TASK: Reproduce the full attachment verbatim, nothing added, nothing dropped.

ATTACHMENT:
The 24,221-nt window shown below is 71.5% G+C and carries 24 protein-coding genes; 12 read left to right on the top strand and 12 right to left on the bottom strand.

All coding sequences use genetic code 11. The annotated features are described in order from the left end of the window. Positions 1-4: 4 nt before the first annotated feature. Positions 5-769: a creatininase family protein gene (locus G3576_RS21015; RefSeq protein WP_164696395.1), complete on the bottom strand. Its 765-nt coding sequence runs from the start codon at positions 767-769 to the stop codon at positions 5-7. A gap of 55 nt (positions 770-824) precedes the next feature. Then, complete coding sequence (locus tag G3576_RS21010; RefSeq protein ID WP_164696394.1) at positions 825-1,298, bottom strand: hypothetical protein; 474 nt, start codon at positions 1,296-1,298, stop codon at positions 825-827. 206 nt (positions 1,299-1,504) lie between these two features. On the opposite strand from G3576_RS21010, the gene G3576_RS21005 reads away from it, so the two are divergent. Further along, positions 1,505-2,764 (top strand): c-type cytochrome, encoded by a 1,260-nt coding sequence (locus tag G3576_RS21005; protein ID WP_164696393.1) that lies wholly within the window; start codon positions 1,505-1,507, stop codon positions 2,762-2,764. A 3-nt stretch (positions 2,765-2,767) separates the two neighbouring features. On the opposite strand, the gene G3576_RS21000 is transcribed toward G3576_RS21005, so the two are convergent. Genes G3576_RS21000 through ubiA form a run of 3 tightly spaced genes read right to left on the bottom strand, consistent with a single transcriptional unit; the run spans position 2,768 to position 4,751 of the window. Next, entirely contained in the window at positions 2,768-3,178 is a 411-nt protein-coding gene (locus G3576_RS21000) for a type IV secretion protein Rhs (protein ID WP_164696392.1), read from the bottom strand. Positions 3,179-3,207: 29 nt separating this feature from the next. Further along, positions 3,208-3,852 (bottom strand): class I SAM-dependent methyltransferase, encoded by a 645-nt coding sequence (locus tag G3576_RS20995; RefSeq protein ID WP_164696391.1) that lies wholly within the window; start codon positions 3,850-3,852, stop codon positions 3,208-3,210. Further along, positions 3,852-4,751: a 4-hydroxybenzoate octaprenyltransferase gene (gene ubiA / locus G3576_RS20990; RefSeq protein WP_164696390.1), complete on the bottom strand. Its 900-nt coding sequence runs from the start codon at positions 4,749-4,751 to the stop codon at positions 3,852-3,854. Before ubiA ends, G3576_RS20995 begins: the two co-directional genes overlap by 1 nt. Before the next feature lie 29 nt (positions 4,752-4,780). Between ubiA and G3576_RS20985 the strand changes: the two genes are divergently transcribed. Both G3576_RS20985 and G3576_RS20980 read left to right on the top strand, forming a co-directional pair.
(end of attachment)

The 24,221-nt window shown below is 71.5% G+C and carries 24 protein-coding genes; 12 read left to right on the top strand and 12 right to left on the bottom strand.

All coding sequences use genetic code 11. The annotated features are described in order from the left end of the window. Positions 1-4: 4 nt before the first annotated feature. Positions 5-769: a creatininase family protein gene (locus G3576_RS21015; RefSeq protein WP_164696395.1), complete on the bottom strand. Its 765-nt coding sequence runs from the start codon at positions 767-769 to the stop codon at positions 5-7. A gap of 55 nt (positions 770-824) precedes the next feature. Then, complete coding sequence (locus tag G3576_RS21010; RefSeq protein ID WP_164696394.1) at positions 825-1,298, bottom strand: hypothetical protein; 474 nt, start codon at positions 1,296-1,298, stop codon at positions 825-827. 206 nt (positions 1,299-1,504) lie between these two features. On the opposite strand from G3576_RS21010, the gene G3576_RS21005 reads away from it, so the two are divergent. Further along, positions 1,505-2,764 (top strand): c-type cytochrome, encoded by a 1,260-nt coding sequence (locus tag G3576_RS21005; protein ID WP_164696393.1) that lies wholly within the window; start codon positions 1,505-1,507, stop codon positions 2,762-2,764. A 3-nt stretch (positions 2,765-2,767) separates the two neighbouring features. On the opposite strand, the gene G3576_RS21000 is transcribed toward G3576_RS21005, so the two are convergent. Genes G3576_RS21000 through ubiA form a run of 3 tightly spaced genes read right to left on the bottom strand, consistent with a single transcriptional unit; the run spans position 2,768 to position 4,751 of the window. Next, entirely contained in the window at positions 2,768-3,178 is a 411-nt protein-coding gene (locus G3576_RS21000) for a type IV secretion protein Rhs (protein ID WP_164696392.1), read from the bottom strand. Positions 3,179-3,207: 29 nt separating this feature from the next. Further along, positions 3,208-3,852 (bottom strand): class I SAM-dependent methyltransferase, encoded by a 645-nt coding sequence (locus tag G3576_RS20995; RefSeq protein ID WP_164696391.1) that lies wholly within the window; start codon positions 3,850-3,852, stop codon positions 3,208-3,210. Further along, positions 3,852-4,751: a 4-hydroxybenzoate octaprenyltransferase gene (gene ubiA / locus G3576_RS20990; RefSeq protein WP_164696390.1), complete on the bottom strand. Its 900-nt coding sequence runs from the start codon at positions 4,749-4,751 to the stop codon at positions 3,852-3,854. Before ubiA ends, G3576_RS20995 begins: the two co-directional genes overlap by 1 nt. Before the next feature lie 29 nt (positions 4,752-4,780). Between ubiA and G3576_RS20985 the strand changes: the two genes are divergently transcribed. Both G3576_RS20985 and G3576_RS20980 read left to right on the top strand, forming a co-directional pair.